Published: 8/4/2019 7:30:22 AM

NORTHAMPTON – When Ananda Khalsa was growing up in Leverett, she used to hang out in Northampton. Now the Pioneer Valley jeweler has a shop on Strong Avenue that bears her name: At Ananda Khalsa Jewelry, which opened in December, she designs, makes and sells her creations to the public.

“I always kind of had a plan to open a store in Northampton someday,” said Khalsa, who makes her jewelry in the attached workshop, which can be seen from the shop floor when the sliding doors that divide the two are left open.

“My collection is very large and broad,” she said. “I feel like it covers a lot of bases.”

The pieces sold at Ananda Khalsa include a gold and tourmaline necklace — one of the shop’s more expensive pieces at $17,900 — and stacking bracelets that start at $30. Some of Khalsa’s favorite pieces are her gemstone rings, including opal and moonstone. 

While Khalsa doesn’t make every piece in the store, she is still involved with the physical production of her pieces.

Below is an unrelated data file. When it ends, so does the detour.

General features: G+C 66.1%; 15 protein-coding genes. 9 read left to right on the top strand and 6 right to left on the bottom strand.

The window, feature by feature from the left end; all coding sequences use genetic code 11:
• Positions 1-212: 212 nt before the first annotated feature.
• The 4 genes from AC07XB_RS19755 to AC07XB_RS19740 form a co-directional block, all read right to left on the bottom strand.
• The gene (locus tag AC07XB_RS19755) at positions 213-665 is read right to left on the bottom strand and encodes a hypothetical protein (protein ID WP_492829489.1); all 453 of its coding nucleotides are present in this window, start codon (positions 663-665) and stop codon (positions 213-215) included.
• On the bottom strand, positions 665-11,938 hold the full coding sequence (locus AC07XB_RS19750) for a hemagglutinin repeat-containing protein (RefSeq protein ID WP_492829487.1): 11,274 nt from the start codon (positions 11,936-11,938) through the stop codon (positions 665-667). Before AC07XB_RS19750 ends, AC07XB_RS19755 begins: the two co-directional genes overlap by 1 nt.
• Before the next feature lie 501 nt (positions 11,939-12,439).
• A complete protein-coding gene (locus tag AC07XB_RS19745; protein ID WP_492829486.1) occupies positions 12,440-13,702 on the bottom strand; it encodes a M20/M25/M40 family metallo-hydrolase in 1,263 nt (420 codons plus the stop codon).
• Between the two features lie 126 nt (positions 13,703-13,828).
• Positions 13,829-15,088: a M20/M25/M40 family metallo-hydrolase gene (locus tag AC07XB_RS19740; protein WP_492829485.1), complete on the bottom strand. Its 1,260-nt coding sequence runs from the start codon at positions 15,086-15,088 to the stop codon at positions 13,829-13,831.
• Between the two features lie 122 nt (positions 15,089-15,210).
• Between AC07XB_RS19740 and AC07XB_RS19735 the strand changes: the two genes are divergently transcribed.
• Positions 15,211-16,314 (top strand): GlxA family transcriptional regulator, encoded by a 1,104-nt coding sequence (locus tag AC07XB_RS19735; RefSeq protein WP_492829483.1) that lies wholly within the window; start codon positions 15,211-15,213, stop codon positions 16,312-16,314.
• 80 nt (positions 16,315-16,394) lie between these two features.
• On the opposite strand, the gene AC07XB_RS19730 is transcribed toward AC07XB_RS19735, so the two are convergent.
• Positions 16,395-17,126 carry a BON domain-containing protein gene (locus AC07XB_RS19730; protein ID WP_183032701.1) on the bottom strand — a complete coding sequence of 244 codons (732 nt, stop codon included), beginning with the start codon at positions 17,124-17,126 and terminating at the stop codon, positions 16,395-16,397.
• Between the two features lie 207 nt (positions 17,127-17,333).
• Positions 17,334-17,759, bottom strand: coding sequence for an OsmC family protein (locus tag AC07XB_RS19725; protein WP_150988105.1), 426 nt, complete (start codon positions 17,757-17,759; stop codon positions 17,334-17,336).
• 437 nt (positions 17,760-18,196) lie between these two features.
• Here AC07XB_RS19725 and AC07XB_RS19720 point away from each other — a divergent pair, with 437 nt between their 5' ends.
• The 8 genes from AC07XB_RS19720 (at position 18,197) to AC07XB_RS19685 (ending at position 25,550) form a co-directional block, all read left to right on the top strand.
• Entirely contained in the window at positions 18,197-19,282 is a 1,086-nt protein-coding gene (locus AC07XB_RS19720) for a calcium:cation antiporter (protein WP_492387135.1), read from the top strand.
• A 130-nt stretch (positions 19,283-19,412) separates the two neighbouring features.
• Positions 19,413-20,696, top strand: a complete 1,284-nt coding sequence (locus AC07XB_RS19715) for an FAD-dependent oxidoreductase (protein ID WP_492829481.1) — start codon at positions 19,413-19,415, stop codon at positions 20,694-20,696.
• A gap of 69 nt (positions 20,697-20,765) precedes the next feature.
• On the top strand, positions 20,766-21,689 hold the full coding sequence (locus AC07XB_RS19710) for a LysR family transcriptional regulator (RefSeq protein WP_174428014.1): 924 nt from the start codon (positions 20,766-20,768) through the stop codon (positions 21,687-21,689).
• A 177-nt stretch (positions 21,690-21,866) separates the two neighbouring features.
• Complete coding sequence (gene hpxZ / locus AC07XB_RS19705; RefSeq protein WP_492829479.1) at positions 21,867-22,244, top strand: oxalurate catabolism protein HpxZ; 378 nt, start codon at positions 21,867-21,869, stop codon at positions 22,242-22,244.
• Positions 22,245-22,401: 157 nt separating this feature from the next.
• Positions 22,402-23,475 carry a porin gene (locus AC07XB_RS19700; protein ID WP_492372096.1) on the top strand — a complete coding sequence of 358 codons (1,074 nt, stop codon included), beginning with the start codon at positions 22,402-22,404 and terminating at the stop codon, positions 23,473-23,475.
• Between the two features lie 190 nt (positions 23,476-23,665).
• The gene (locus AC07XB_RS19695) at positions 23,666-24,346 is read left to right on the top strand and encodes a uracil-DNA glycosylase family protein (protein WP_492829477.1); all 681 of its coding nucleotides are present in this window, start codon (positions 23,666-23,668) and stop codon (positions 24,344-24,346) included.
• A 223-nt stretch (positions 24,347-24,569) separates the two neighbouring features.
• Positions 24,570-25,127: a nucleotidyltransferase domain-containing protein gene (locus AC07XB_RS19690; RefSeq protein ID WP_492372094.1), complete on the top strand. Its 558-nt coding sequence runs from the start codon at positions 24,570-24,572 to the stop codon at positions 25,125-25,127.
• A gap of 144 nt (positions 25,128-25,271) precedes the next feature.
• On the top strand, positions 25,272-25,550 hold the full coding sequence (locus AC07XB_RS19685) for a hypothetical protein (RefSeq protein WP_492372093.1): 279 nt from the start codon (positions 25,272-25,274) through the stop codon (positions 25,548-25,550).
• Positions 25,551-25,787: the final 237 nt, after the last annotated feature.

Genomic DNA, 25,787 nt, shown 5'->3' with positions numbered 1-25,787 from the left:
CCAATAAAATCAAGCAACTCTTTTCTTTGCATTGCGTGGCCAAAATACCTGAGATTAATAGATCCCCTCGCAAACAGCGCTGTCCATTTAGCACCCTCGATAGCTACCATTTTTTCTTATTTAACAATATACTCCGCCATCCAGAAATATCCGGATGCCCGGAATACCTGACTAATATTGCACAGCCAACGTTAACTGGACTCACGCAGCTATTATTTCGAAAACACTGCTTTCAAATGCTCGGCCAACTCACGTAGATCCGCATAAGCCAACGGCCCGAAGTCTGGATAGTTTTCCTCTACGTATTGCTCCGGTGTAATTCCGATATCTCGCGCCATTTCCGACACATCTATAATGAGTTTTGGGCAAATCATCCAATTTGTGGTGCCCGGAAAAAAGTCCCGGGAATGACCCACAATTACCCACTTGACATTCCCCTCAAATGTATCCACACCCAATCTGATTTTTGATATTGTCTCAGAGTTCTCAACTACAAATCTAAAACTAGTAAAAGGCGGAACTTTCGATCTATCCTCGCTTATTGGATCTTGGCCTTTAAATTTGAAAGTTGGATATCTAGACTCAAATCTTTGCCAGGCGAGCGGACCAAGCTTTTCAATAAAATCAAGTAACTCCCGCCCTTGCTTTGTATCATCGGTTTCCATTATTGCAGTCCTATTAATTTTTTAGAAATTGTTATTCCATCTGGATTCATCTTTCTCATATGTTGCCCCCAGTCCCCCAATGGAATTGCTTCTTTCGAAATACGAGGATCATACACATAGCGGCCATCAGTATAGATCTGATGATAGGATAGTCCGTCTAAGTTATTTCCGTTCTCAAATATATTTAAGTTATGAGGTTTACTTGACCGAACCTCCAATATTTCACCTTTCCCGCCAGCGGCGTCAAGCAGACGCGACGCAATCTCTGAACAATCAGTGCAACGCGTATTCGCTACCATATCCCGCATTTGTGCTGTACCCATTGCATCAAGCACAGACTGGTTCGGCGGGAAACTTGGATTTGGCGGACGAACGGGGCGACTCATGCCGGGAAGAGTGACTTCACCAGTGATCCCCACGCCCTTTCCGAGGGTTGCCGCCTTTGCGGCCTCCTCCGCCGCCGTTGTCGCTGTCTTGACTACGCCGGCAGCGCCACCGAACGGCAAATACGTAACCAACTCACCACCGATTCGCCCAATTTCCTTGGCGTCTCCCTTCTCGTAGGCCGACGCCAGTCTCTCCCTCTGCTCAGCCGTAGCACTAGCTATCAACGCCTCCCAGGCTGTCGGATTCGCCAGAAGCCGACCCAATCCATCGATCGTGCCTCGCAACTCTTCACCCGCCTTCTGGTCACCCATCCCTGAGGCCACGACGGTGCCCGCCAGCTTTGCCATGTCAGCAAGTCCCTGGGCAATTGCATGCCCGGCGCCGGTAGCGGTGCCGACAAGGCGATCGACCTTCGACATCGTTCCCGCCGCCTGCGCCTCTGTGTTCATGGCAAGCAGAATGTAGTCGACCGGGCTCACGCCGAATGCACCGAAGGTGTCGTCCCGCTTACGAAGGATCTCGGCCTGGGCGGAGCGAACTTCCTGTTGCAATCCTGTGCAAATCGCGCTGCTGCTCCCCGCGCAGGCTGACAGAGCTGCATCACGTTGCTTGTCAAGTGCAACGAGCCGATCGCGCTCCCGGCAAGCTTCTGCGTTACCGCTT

“It’s part of things for me,” Khalsa said, noting that the handmade nature of her pieces shows. For instance, her hand-painted jewelry features images ranging from cardinal to koi fish to magnolia and persimmon. The depictions are painted on watercolor paper set under crystal, in silver or gold.

“That was really how I got my start,” said Khalsa. “I just had the idea to make a tiny little painting into a necklace.”

“Other people loved them, too, and I continued to make them,” she continued.

The two other craftspeople who work in the workshop are Hannah Donner, who has worked for Khalsa for six months, and Andrea Davenport, who has worked for her for five years.